It is difficult to think of a better way to irritate the secular residents of Jerusalem's Kiryat Yovel neighborhood than the decision of Deputy Mayor Yehoshua Pollack, who also holds the municipal planning and construction portfolio, to place two caravans housing an ultra-Orthodox kindergarten in a vacant lot in the neighborhood's center. A Haredi kindergarten was the only thing the residents were lacking in that lot, which is located in such a central spot. It will serve as a constant reminder they will pass by every day on their way to the local school of the new threat faced by the neighborhood - that it will turn into an ultra-Orthodox stronghold.
Pollack says there are ultra-Orthodox children in Kiryat Yovel who need a kindergarten and that he preferred to place the caravan there rather than take away an empty building belonging to the secular educational system. If the secular residents of Kiryat Yovel (to whom I belong) do not want ultra-Orthodox educational facilities in their neighborhood, Pollack says, then they should not sell their apartments Haredi buyers.
Formally speaking, he is right. The ultra-Orthodox have the right to buy apartments in the neighborhood at high prices, and the secular residents don't have to sell them. That fact is true, even if the secular residents do not have a practical parallel possibility of moving to an ultra-Orthodox neighborhood. For decades the Haredi population of the upscale Bayit Vegan quarter remained within the boundaries of that neighborhood and did not move to nearby Kiryat Yovel. However, a few years ago, the ultra-Orthodox rabbis gave their followers permission to start moving into Kiryat Yovel. As a result, Haredim began renting and buying apartments, especially in the neighborhood's cheaper areas. Quite a few secular neighborhoods in north Jerusalem have become ultra-Orthodox in the past few years, or are in the process of becoming so - a development that has not aroused a great deal of controversy. Kiryat Yovel is different. It is in fact the center of western Jerusalem's secular quarter. If it becomes ultra-Orthodox, the neighborhood will start to disintegrate.
Pollack also agrees that "Jerusalem will not have the same value without secular residents, since what makes Jerusalem unique is that all kinds of people live here." But the secular residents are vital to Jerusalem for many other reasons, too. One of them is that the city is poor and cannot afford to lose more residents who pay municipal property taxes. Another reason is that the more secular residents leave the city, the more secular people in other parts of the country feel alienated from Jerusalem. A not insignificant number of secular Israelis feel reprehensive about the growing trend toward ultra-Orthodoxy in the country's capital.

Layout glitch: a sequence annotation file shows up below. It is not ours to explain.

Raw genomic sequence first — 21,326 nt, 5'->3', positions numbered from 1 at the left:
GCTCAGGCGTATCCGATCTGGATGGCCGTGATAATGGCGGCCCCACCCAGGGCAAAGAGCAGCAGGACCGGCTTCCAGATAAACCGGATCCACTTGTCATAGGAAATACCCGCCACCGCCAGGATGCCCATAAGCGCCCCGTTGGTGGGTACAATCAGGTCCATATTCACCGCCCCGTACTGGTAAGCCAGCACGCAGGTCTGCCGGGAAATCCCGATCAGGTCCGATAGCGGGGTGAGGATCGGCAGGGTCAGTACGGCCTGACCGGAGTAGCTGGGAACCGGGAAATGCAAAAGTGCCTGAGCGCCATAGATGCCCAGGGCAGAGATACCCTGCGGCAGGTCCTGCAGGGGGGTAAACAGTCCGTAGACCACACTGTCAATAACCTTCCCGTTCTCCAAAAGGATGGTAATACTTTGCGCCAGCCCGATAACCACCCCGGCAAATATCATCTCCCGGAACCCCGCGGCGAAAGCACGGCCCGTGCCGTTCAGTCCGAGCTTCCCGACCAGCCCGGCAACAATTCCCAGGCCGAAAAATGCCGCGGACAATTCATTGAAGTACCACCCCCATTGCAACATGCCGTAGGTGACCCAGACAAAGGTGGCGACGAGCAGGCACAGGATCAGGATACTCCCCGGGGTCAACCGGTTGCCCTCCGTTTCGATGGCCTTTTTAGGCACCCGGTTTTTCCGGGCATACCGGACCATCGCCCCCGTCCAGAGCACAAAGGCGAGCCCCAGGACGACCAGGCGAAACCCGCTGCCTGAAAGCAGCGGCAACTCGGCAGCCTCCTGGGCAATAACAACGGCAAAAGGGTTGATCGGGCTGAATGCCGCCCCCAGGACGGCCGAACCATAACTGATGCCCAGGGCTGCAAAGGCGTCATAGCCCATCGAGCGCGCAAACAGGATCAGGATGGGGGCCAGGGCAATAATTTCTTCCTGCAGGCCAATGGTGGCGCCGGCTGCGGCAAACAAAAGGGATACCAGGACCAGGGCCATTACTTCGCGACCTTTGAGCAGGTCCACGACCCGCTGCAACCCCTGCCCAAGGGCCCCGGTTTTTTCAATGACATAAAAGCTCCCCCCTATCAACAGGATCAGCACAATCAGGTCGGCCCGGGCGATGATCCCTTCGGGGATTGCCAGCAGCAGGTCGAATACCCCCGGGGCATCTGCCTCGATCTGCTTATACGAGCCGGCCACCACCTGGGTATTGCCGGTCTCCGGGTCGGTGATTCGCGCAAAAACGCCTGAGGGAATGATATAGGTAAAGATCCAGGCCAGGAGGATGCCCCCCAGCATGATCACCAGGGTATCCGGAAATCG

Those who want to strengthen the capital's status - not in the eyes of the world but in the eyes of Israelis - should make sure that the few secular people still prepared to live in Jerusalem remain there. Adopting such a point of view means that the rabbis who approved the ultra-Orthodox penetration into Kiryat Yovel evince a lack of responsibility and short-sightedness.
If there is one mistake the Jerusalem Municipality is accountable for in the past few years, it is the fact that since the establishment of Ramat Shlomo in the early 1990s, not one ultra-Orthodox neighborhood has been built in the city. While the Interior Ministry and the Housing and Construction Ministry share the blame for this failure, at the end of the day, the problem is that of the city's municipality. The equation is clear and its outcome predictable. Hundreds of young Haredi families want to live in Jerusalem. If there are no new quarters for ultra-Orthodox residents, they will move into the secular neighborhoods and begin unnecessary struggles.
If the current trends in Jerusalem continue, so will the purchasing of apartments in Kiryat Hovel by ultra-Orthodox Jews. Even if a secular mayor is elected (which is difficult to imagine), he will have no way of preventing this development. It would be fitting for the Torah's sages to show national rather than merely sectoral responsibility and to instruct their followers to stop buying apartments in Kiryat Yovel. But consideration for the national interest, as interpreted by secular Israelis, never was characteristic of the Torah sages.
The only way to stop the trend toward ultra-Orthodoxy in Kiryat Yovel is to provide a supply of apartments for the Haredi population in other parts of the city. That is to say, to build the Alona neighborhood in northern Jerusalem next to Ramot, or one of the planned neighborhoods in the city's western part in the framework of the Safdie plan.
The establishment of these neighborhoods was torpedoed, mainly because of the opposition of the greens. The interest in preserving Jerusalem's green hills is an important one; the interest in preserving Kiryat Yovel as a secular neighborhood and in guaranteeing the capital's secular presence is far more important. To phrase it in "green" terms: Jerusalem's secular residents must be regarded as a population in danger of extinction and must be awarded suitable protection. It would be appropriate for both the ultra-Orthodox and the greens to bear this in mind.
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